- Author: Kathy Keatley Garvey
These displays inform, educate and entertain.
The California State Fair, Sacramento, traditionally features an Insect Pavilion, which includes exotic and invasive species. This year's state fair also showcased UC Davis displays: insect specimens (and live ones, too) from the Bohart Museum of Entomology and a bee observation hive from the Harry H. Laidlaw Jr. Honey Bee Research Facility.
For the last several years, the Dixon May Fair's Floriculture Building has housed Bohart specimens and a Laidlaw bee observation hive.
The 63rd annual Solano County Fair, Vallejo, now under way, is also bee-and-bug friendly. If you head over to McCormack Hall, the first thing you see is a skep or dome-shaped bee hive. (Beekeepers in many parts of the world still use skeps, commonly made of twisted straw.)
The McCormack Hall skep symbolizes "Home, Sweet Home," the theme of the fair.
Last Sunday we watched McCormack Hall superintendent Elisa Seppa and assistant superintendent Gloria Gonzalez prepare the ceramic skep/bees/bears display (on loan from the California State Fair), as another Solano County Fair employee Deborah Miller lent her artistic touch to the exhibitor displays.
The fair, which opened Wednesday, Aug. 1 and continues through Sunday, Aug. 5, also includes a number of insect-themed work from exhibitors. This is sort of like BYOB (Bring Your Own Bug.)
Rachel Dalmas, 15, of Fairfield is exhibiting a close-up image (and a best-of-division winner) of a flameskimmer dragonfly. Desirae Rivas, 8, of the Travis Youth Center, painted a ladybug and titled it quite succinctly: "Lady Bug Painting." It won a blue ribbon.
Is there a (future) entomologist in the house?
- Author: Kathy Keatley Garvey
What's a picnic without bugs? What's a county fair without bugs?
If you meander through McCormack Hall at the Solano County Fair, Vallejo, you'll see plenty of insects. The Bohart Museum of Entomology at UC Davis is staffing a table of "Meet Your Local Pollinators," including butterflies, bees and bee mimics. Tabatha Yang, education and outreach coordinator at the Bohart Museum (home of seven million insect specimens) also brought along honey bee photos, posters and other information from the Harry H. Laidlaw Jr. Honey Bee Research Facility, UC Department of Entomology.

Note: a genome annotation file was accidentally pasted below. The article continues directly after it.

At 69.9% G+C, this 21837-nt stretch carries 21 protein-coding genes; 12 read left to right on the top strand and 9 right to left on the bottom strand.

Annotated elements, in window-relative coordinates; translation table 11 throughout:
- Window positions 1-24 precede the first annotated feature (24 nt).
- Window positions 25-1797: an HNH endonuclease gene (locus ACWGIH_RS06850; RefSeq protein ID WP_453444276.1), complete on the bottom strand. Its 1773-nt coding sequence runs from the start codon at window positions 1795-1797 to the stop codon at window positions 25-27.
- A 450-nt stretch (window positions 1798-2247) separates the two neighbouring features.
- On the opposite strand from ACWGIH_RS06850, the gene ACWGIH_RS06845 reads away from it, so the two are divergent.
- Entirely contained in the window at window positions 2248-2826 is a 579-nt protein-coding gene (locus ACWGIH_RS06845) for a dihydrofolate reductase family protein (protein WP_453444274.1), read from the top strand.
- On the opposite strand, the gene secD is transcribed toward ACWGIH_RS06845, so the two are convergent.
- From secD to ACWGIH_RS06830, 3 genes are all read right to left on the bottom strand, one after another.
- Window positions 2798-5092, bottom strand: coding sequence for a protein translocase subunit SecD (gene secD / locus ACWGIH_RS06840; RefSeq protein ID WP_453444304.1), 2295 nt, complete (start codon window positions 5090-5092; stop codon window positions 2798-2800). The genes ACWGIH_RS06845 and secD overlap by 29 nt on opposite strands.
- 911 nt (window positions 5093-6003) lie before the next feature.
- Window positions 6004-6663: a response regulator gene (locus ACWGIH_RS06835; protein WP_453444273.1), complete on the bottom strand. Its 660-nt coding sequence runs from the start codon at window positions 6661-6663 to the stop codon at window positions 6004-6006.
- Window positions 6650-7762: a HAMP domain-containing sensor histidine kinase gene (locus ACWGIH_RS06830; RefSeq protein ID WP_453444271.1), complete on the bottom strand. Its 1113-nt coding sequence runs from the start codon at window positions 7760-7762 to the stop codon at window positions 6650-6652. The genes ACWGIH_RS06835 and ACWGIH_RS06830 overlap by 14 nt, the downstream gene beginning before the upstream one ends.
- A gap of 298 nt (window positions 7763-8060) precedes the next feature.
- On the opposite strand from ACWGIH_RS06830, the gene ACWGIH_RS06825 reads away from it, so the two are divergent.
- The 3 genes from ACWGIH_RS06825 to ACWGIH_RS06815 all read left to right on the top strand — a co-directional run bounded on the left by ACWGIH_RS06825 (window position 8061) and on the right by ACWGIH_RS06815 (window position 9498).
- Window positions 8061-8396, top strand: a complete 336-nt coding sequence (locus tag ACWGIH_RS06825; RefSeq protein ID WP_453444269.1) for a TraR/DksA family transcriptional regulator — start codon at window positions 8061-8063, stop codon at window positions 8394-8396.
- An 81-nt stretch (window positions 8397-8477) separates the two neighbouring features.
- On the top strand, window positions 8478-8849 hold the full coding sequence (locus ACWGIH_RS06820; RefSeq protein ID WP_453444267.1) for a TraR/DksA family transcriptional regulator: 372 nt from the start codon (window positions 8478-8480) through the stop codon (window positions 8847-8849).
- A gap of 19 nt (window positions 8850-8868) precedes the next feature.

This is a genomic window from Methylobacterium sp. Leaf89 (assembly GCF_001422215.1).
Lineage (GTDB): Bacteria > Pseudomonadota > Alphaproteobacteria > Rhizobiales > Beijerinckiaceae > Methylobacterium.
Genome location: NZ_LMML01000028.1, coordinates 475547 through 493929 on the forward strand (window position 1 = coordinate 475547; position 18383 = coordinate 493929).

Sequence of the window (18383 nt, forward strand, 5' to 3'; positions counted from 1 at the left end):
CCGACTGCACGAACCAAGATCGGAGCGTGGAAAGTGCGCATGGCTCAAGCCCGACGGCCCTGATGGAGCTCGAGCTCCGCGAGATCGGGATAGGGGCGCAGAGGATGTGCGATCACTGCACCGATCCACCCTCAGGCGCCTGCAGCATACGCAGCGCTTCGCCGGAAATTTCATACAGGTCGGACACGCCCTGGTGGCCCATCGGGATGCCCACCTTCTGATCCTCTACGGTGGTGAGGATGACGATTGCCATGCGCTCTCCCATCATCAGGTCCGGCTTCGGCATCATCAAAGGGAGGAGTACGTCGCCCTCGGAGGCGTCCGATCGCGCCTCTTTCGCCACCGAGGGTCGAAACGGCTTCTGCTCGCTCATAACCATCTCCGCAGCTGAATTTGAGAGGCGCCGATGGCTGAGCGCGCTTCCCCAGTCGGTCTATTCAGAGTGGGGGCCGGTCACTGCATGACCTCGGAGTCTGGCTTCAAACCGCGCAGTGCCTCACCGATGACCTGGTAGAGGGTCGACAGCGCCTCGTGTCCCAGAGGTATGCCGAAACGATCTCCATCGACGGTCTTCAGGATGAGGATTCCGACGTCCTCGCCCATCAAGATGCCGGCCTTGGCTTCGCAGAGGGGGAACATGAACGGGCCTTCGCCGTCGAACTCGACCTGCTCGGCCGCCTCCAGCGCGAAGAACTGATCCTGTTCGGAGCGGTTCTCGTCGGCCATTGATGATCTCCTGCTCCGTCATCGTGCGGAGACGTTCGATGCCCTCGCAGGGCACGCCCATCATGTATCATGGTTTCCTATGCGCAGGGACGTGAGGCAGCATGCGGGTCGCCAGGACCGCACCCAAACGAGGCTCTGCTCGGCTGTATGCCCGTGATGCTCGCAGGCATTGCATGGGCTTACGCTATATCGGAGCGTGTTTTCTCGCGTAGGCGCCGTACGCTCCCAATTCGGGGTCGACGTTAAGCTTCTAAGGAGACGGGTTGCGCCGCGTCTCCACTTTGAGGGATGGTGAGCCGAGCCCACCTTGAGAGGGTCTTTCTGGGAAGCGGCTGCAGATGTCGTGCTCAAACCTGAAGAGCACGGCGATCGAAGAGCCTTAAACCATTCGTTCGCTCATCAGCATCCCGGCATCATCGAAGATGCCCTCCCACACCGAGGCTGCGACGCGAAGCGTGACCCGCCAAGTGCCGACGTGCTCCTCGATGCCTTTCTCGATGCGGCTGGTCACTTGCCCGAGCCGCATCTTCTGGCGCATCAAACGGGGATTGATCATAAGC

The museum specimens include two "oh-my!" drawers (that's what people say when they see these fascinating displays); a collection of native bees from UC Davis graduate student Emily Bzdyk; and California butterflies. Accompanying the display is a framed poster of California's state insect, the California dogface butterfly, the project and design of Fran Keller, UC Davis doctoral candidate in entomology. Davis naturalist-photographer Greg Kareofelas scanned the butterfly images.
But be sure to look on the walls where young photographers and graphic artists are displaying their blue-ribbon work. You'll see honey bees, dragonflies, butterflies and other insects. Future entomologists, perhaps?
A three-year-old named Nicholas Razo of Dixon created a colorful paper butterfly, the kind that UC Davis butterfly expert Art Shapiro probably would like to see in real life. Young Nicholas may give Professor Shapiro some competition in a few years.
The fair, which opened today (Aug. 3) and continues through Aug. 7, is themed "There's No Place Like Home."
There's no place like home for us--and the insects who populate the earth.